Several debates ago, during a response by GOP presidential candidate Rick Santorum, it dawned on me that he is running for the wrong office.
Santorum is a born legislator. His mastery of legislative prerogatives, strategies, and tactics is unmatched by anyone else on the debate stage. His head and heart are fully engaged in promoting his social conservative values and—this is key—doing so by proposing legislation, maneuvering it through Congress, and passing it into law. Santorum’s legislative prowess and his impressive background in national security have been on display at every debate, notwithstanding his peevish complaints that he doesn’t receive enough air time.
Isn’t there an open Senate or House seat we can find for him? His talents as a smart, hard-working legislator are being squandered in what will likely prove a futile quest for executive office.
Then there is Newt Gingrich, whose meteoric rise in recent polls has taken everyone (except him) by surprise. Despite his 20-year career as a member of the House of Representatives, including 4 years as Speaker, Gingrich comes across in debates not as a seasoned legislator but as a condescending professor.
A pseudo-intellectual, he revels in tossing out “big ideas” and launching “national conversations” about topics that divide, distract, and deviate from the duties of the high office he seeks. When caught in an unforced error of political misjudgment, he typically retreats behind his self-proclaimed role “as a historian.”
Thus, at a debate in Iowa earlier this month Gingrich insisted that he was speaking “as a historian” when he called the Palestinians “an invented people.” The international consternation that ensued was predictable. But Gingrich, appearing on national television as a presidential candidate, seemed not to care. He dogmatically refused to modulate his statement, even after his own spokesman had tried to do just that earlier in the day.
Similarly, when Gingrich promises that, as president, he will remake the federal judiciary according to his superior “historical” interpretation of the Constitution—overturning more than 200 years of judicial precedent—he stirs up needless confusion and controversy. He indulges in reckless sensationalism when he talks about sending out marshals to haul federal judges before Congress if they issue rulings that he opposes or thinks the general public opposes.
The upcoming election isn’t an academic exercise, and Gingrich isn’t running for professor laureate of constitutional history. He is running for President of the United States. As the country’s chief executive, he would be in a position to bring the fearsome police power of the State against duly appointed federal judges with whom he disagrees. Be careful what you wish for, is all I can say. And let’s hope Barack Obama isn’t taking notes.
A lively classroom discussion about the separation of powers is one thing; a national constitutional crisis is another. Gingrich injudiciously obscures the crucial distinction between academic speculation and executive action. This tells me everything I need to know about his temperamental unsuitability to wield power as the nation’s top executive.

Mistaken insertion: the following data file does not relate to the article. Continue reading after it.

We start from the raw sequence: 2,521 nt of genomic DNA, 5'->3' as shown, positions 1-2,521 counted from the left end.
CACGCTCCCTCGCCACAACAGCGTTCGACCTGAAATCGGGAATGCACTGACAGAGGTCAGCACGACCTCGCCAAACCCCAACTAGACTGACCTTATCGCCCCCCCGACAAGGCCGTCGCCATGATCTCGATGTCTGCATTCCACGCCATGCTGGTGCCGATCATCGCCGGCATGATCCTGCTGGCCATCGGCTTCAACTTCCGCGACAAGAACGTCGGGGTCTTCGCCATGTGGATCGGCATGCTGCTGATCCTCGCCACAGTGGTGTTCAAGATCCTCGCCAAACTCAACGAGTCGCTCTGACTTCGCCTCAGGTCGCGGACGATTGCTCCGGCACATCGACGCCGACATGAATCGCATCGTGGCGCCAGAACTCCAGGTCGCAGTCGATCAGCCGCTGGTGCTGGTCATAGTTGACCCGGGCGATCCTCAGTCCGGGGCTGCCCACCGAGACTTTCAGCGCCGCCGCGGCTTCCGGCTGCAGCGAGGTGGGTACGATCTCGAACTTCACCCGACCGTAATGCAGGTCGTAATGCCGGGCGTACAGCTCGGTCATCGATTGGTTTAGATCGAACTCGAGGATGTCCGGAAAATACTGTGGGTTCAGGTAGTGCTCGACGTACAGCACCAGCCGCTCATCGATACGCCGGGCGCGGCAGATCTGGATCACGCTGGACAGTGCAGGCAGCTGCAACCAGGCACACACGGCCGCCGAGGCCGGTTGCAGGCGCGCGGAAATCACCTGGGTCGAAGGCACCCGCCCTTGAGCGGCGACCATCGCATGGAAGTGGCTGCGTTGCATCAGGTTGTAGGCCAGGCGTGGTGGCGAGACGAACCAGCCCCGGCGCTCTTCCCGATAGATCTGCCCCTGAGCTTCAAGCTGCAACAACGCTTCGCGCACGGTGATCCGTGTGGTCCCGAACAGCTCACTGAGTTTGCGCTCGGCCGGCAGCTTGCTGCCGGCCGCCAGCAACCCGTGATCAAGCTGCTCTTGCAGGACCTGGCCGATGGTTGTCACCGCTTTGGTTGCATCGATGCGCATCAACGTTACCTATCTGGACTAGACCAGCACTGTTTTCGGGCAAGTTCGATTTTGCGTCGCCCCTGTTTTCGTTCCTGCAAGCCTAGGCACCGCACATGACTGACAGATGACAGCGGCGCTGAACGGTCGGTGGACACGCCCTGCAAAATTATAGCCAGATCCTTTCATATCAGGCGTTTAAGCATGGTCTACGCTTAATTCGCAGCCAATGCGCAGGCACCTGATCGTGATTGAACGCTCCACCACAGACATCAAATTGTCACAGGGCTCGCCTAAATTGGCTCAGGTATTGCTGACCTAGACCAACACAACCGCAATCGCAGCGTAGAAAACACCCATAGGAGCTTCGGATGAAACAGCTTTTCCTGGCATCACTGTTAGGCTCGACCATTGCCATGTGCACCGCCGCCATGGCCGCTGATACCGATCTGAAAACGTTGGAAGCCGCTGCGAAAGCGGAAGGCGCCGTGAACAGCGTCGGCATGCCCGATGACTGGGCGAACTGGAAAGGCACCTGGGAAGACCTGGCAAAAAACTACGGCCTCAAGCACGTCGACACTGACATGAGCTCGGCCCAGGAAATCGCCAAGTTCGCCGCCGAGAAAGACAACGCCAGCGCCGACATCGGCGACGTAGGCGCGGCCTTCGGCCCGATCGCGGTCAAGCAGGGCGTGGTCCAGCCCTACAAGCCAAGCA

At the outset of the 2012 presidential election contest, some in the GOP expressed their preference for nominating an individual who has been a state governor. With good reason they argued that governors have the most relevant public-sector executive experience to prepare them for the presidency. Obama’s dismal record has made us wary of choosing a legislator, law professor, and speechifier who suddenly vaults to the nation’s highest office without a day’s worth of meaningful executive experience.
It is a legitimate question, however, whether public-sector executive experience alone is the optimal credential for a president at this juncture. The country remains mired in the economic doldrums, with record unemployment, widespread business uncertainty, unprecedented national debt, massive budget deficits, and Europe on the brink of an epic fiscal meltdown.
Are Republicans, of all people, going to pass over the American private sector when hunting for a chief executive to lead the nation through this crisis?
Can’t we find someone to run for president who understands financial challenges from having worked on them in the dynamic market-driven economy? Someone who, in addition to serving as a governor, has successfully managed a profitable private-sector company? Someone who has what it takes to turn around a troubled enterprise and try to save it from bankruptcy? Someone who knows how to weigh the data, define the mission, identify the action steps, select and build the team, make the tough decisions, and execute the plan? Someone whose co-workers over 25 years, almost without exception, respect and admire?
Oh, wait, that candidate is already in the race.
21 December 2011
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